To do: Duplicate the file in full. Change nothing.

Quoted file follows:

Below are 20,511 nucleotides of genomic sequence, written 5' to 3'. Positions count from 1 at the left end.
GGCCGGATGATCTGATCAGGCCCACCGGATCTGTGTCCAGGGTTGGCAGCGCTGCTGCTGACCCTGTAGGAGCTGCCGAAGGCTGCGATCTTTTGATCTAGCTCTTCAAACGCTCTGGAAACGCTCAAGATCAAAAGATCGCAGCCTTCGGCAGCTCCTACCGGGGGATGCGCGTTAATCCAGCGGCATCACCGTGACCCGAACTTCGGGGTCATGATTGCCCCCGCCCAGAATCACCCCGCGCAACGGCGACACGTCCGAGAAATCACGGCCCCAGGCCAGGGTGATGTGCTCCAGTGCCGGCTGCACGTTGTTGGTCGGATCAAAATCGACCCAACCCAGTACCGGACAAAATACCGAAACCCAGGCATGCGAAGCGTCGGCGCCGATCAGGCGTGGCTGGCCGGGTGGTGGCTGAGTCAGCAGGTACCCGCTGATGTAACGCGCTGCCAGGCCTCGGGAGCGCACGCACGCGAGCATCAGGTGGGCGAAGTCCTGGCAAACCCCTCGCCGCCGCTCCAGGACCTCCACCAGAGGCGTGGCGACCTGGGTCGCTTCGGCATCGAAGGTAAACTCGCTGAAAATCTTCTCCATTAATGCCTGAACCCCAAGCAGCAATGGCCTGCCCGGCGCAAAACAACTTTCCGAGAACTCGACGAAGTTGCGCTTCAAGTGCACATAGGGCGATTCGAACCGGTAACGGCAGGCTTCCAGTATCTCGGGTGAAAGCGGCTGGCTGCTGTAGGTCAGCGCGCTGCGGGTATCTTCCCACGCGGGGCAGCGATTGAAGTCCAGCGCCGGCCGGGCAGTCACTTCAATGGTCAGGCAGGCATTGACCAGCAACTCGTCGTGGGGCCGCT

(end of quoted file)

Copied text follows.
Below are 20,511 nucleotides of genomic sequence, written 5' to 3'. Positions count from 1 at the left end.
GGCCGGATGATCTGATCAGGCCCACCGGATCTGTGTCCAGGGTTGGCAGCGCTGCTGCTGACCCTGTAGGAGCTGCCGAAGGCTGCGATCTTTTGATCTAGCTCTTCAAACGCTCTGGAAACGCTCAAGATCAAAAGATCGCAGCCTTCGGCAGCTCCTACCGGGGGATGCGCGTTAATCCAGCGGCATCACCGTGACCCGAACTTCGGGGTCATGATTGCCCCCGCCCAGAATCACCCCGCGCAACGGCGACACGTCCGAGAAATCACGGCCCCAGGCCAGGGTGATGTGCTCCAGTGCCGGCTGCACGTTGTTGGTCGGATCAAAATCGACCCAACCCAGTACCGGACAAAATACCGAAACCCAGGCATGCGAAGCGTCGGCGCCGATCAGGCGTGGCTGGCCGGGTGGTGGCTGAGTCAGCAGGTACCCGCTGATGTAACGCGCTGCCAGGCCTCGGGAGCGCACGCACGCGAGCATCAGGTGGGCGAAGTCCTGGCAAACCCCTCGCCGCCGCTCCAGGACCTCCACCAGAGGCGTGGCGACCTGGGTCGCTTCGGCATCGAAGGTAAACTCGCTGAAAATCTTCTCCATTAATGCCTGAACCCCAAGCAGCAATGGCCTGCCCGGCGCAAAACAACTTTCCGAGAACTCGACGAAGTTGCGCTTCAAGTGCACATAGGGCGATTCGAACCGGTAACGGCAGGCTTCCAGTATCTCGGGTGAAAGCGGCTGGCTGCTGTAGGTCAGCGCGCTGCGGGTATCTTCCCACGCGGGGCAGCGATTGAAGTCCAGCGCCGGCCGGGCAGTCACTTCAATGGTCAGGCAGGCATTGACCAGCAACTCGTCGTGGGGCCGCT